This is a diagram of the Semantic Forensics online censorship system sought by the United States Defense Department.
By Kevin Reed in the USA:
DARPA requests proposals for “Semantic Forensics” system
US Defense Department prepares for mass internet censorship
6 September 2019
The US military has issued a call for research proposals from technology partners for the development of an automated system capable of scanning the entire internet and locating and censoring content deemed as “false media assets” and “disinformation”. According to government documents, the requested solution would provide “innovative semantic technologies for analyzing media” that will help “identify, deter, and understand adversary disinformation campaigns.”
On August 23, the Defense Advanced Research Projects Agency (DARPA) issued a solicitation for a so-called Semantic Forensics (SemaFor) program on the federal government business opportunities website. According to the bid specifications, SemaFor “will develop technologies to automatically detect, attribute, and characterize falsified multi-modal media assets (text, audio, image, video) to defend against large-scale, automated disinformation attacks.”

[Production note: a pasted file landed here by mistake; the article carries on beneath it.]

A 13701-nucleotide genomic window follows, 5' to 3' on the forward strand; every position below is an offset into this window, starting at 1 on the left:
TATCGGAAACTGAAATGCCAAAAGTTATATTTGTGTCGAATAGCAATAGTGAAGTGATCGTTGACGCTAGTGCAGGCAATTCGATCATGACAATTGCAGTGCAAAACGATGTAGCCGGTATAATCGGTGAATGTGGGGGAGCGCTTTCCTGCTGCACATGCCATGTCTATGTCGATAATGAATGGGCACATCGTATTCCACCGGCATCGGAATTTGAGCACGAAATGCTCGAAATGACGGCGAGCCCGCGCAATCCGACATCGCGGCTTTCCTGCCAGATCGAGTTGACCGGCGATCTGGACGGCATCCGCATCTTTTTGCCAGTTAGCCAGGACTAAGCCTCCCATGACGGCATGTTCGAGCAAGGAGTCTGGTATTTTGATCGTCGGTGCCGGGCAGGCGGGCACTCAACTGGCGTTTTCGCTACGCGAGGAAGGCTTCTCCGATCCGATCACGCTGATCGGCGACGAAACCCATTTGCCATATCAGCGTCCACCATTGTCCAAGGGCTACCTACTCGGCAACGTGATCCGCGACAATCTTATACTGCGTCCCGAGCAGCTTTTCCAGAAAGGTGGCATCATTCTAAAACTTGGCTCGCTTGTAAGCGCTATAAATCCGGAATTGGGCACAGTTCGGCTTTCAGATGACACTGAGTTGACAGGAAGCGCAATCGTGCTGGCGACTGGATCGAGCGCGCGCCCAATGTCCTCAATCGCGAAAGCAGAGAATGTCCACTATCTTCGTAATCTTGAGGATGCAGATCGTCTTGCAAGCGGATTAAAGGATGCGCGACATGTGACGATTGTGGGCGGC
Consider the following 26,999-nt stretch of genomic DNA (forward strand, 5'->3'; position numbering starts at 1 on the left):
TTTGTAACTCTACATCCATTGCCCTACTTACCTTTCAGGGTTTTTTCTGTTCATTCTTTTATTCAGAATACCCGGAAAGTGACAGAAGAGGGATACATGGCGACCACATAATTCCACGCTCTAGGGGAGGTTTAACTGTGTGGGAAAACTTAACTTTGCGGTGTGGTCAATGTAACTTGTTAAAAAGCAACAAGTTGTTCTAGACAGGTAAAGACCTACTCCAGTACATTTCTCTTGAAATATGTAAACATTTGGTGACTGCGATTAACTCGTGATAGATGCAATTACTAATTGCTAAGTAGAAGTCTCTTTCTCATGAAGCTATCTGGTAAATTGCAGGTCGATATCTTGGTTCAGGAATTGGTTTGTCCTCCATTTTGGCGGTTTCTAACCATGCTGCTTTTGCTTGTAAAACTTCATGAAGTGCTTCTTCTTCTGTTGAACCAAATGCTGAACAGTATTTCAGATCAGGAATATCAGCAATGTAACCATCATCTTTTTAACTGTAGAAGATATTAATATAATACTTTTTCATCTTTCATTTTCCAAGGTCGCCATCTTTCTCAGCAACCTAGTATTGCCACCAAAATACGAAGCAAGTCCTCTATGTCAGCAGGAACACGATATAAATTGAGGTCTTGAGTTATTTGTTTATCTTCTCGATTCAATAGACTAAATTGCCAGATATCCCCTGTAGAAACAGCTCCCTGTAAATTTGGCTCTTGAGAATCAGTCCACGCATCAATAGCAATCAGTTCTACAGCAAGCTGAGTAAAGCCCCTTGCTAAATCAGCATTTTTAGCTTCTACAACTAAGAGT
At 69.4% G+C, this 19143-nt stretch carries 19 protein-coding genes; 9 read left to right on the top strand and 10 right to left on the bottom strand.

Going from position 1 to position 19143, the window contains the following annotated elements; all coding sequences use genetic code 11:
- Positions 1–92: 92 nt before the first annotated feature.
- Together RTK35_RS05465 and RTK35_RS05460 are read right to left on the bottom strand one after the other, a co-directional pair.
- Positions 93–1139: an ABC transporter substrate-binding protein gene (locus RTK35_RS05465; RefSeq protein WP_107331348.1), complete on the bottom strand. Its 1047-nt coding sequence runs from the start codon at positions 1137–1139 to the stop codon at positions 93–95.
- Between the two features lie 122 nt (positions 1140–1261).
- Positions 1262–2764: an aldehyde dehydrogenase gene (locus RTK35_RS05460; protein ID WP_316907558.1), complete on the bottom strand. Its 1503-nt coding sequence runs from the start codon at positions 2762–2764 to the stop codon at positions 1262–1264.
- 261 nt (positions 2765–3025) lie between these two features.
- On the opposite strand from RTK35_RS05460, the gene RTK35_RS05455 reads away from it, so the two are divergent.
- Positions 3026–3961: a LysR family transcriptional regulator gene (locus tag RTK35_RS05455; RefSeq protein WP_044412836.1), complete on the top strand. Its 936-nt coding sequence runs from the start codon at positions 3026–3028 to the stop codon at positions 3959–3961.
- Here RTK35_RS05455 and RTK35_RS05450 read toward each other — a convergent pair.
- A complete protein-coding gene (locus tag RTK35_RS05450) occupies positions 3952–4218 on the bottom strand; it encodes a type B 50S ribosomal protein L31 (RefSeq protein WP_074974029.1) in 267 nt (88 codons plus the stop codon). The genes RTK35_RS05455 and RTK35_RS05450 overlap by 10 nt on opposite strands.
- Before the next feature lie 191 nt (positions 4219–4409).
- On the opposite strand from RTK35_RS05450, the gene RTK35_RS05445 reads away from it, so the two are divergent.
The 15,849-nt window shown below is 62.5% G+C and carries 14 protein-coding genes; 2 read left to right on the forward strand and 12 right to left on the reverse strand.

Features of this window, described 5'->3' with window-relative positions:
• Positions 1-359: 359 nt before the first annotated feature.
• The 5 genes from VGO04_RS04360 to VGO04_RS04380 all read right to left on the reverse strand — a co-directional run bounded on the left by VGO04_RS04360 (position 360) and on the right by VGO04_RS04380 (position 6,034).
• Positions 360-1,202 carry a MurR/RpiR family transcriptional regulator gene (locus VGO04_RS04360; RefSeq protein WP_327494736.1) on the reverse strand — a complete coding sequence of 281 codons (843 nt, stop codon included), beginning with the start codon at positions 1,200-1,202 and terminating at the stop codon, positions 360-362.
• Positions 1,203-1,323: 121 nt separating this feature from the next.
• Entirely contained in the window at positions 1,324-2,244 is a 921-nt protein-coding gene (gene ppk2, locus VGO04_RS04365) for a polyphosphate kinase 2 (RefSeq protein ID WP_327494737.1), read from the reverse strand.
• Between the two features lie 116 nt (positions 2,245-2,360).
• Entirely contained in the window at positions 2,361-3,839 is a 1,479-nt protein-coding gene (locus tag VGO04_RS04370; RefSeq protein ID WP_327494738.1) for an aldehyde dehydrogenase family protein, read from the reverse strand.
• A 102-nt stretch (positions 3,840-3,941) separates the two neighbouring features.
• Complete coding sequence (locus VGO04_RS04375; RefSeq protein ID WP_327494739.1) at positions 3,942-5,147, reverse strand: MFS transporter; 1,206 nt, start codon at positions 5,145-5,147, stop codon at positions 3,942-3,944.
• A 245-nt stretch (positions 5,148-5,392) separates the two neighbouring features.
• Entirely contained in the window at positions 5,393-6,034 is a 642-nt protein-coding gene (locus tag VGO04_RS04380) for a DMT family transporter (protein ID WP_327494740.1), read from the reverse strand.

In other words, the US Defense Department is seeking a technology partner that will build a platform to enable the Pentagon to locate any content it identifies as an adversarial “disinformation attack” and shut it down. This technology will cover anything on the internet including web pages, videos, photo and social media platforms.
The documents released as part of the DARPA request say that the technology and software algorithms it is seeking would “constitute advances to the state of the art” that will be top secret and do not include “information that is lawfully publicly available without restrictions.”
Several recent media reports have pointed to the rise of government Internet shutdowns internationally as a mechanism of censorship, repression and control in response to growing political turmoil and mass protests. Based largely on data maintained by Access Now—an organization that “defends and extends the digital rights of users at risk around the world”—these reports show a trend of dramatically accelerating Internet shutdowns over the past three years: here.